Being careful with the best landlords insurance

Posted: 2nd Jun 2014

You don’t necessarily have to be a perfectionist to want the best of something. When it comes to the best landlords insurance, you may just want the peace of mind that comes with knowing you have done all you can to protect your asset.

The ‘best’ though, can mean different things to different people. Landlords may have different views on which aspects of let property insurance cover are important to them and which aren’t. What’s best for one landlord may not be best for you, which is why shopping around for the best landlords insurance may be a preferable approach to just picking a policy out because it had the lowest price tag.

Unlike our landlords cover, which offers a wide range of policy features and benefits as standard, not all policies will, so it may be worth looking out for:

  • is cover for subsidence damage included as standard – not all policies provide this as a matter of course – some do though;
  • what about trace and access cover – if, for example, your plumber has to rip up some floorboards to find a leaking pipe, are these repairs also covered;
  • if your property is damaged by an insured event and your tenants have to move out while work is completed, does your buy to let house insurance provide loss of rent cover;
  • are you happy with the level of public liability cover provided by the policy;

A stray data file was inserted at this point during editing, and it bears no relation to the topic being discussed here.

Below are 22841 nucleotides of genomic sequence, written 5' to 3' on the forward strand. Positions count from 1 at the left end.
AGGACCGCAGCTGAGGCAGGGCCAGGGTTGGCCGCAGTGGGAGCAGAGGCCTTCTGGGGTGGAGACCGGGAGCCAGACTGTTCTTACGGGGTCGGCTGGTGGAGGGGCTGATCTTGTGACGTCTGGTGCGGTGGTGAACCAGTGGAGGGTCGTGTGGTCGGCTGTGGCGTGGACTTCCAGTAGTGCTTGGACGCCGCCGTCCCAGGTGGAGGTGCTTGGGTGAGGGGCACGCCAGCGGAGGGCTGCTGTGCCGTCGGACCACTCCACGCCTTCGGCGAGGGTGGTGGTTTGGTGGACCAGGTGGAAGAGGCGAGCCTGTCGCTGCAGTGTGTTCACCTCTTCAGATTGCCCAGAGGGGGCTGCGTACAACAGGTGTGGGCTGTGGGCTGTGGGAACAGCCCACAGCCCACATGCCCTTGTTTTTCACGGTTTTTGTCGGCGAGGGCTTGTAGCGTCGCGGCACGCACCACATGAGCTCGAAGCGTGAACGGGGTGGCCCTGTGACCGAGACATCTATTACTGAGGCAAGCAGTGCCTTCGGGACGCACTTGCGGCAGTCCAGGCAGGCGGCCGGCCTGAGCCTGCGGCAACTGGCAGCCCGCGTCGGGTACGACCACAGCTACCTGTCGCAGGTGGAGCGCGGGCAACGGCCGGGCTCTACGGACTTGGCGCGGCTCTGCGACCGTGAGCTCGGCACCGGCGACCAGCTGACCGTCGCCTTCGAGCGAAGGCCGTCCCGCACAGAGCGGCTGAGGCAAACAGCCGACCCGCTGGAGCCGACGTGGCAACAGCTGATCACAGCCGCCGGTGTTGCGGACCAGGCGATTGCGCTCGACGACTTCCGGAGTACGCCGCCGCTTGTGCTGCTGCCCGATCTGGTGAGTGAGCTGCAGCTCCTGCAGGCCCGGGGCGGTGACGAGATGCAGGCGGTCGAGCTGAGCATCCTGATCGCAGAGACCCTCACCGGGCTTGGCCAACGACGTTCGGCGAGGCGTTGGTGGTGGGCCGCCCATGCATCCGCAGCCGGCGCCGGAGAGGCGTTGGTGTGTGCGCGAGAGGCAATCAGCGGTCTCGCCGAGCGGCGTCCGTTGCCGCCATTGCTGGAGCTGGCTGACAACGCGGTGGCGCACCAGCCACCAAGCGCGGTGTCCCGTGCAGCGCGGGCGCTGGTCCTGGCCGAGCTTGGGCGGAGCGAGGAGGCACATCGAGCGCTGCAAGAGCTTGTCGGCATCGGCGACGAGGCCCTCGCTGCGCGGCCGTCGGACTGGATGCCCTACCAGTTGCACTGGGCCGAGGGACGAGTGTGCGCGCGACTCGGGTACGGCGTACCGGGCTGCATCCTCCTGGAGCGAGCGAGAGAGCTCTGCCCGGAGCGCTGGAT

• does the policy provide cover for all types of tenant or are some, like students or DSS etc, excluded;
  • is the repair of items damaged maliciously covered?

Getting the best landlords insurance coverage may also mean that it may be beneficial to spend a short time reading through the terms and conditions to ensure that you completely understand what is and is not covered.

Unoccupied property insurance, for example, may be one of those things that you think you may never need. However, it may be easier than you think for your property to come into the ‘unoccupied’ category and this applies equally to owner-occupier and buy to let properties.

In insurance terms, that may happen if your property stands empty for a period of 30 days or more for reasons such as:

  • refurbishment work may overrun through no fault of your own and in circumstances which are beyond your control;
  • you may experience problems finding new tenants;
  • your property may be involved in probate or divorce proceedings;
  • a business trip overseas may be extended or you may be delayed;
  • you may have the opportunity to add a few weeks onto your holiday.

In any of these situations, if your property stands empty for more than 30 consecutive days and you do not have unoccupied property insurance, then even the best landlords insurance (or owner-occupier policy) may not provide cover for events after the 30 day limit and any claims may be rejected.